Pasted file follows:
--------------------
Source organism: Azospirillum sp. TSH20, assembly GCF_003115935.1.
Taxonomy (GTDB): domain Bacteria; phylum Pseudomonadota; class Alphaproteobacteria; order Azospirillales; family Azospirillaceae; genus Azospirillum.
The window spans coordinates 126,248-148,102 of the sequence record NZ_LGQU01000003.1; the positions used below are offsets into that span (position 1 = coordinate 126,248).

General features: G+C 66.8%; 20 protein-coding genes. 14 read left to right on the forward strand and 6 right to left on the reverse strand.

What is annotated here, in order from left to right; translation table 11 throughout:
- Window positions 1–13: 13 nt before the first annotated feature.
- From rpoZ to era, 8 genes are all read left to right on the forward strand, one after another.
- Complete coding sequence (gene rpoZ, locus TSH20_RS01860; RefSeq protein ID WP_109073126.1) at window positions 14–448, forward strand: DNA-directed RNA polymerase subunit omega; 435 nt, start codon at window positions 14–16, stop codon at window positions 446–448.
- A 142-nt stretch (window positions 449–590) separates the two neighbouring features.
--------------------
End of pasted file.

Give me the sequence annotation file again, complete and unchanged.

Source organism: Azospirillum sp. TSH20, assembly GCF_003115935.1.
Taxonomy (GTDB): domain Bacteria; phylum Pseudomonadota; class Alphaproteobacteria; order Azospirillales; family Azospirillaceae; genus Azospirillum.
The window spans coordinates 126,248-148,102 of the sequence record NZ_LGQU01000003.1; the positions used below are offsets into that span (position 1 = coordinate 126,248).

General features: G+C 66.8%; 20 protein-coding genes. 14 read left to right on the forward strand and 6 right to left on the reverse strand.

What is annotated here, in order from left to right; translation table 11 throughout:
- Window positions 1–13: 13 nt before the first annotated feature.
- From rpoZ to era, 8 genes are all read left to right on the forward strand, one after another.
- Complete coding sequence (gene rpoZ, locus TSH20_RS01860; RefSeq protein ID WP_109073126.1) at window positions 14–448, forward strand: DNA-directed RNA polymerase subunit omega; 435 nt, start codon at window positions 14–16, stop codon at window positions 446–448.
- A 142-nt stretch (window positions 449–590) separates the two neighbouring features.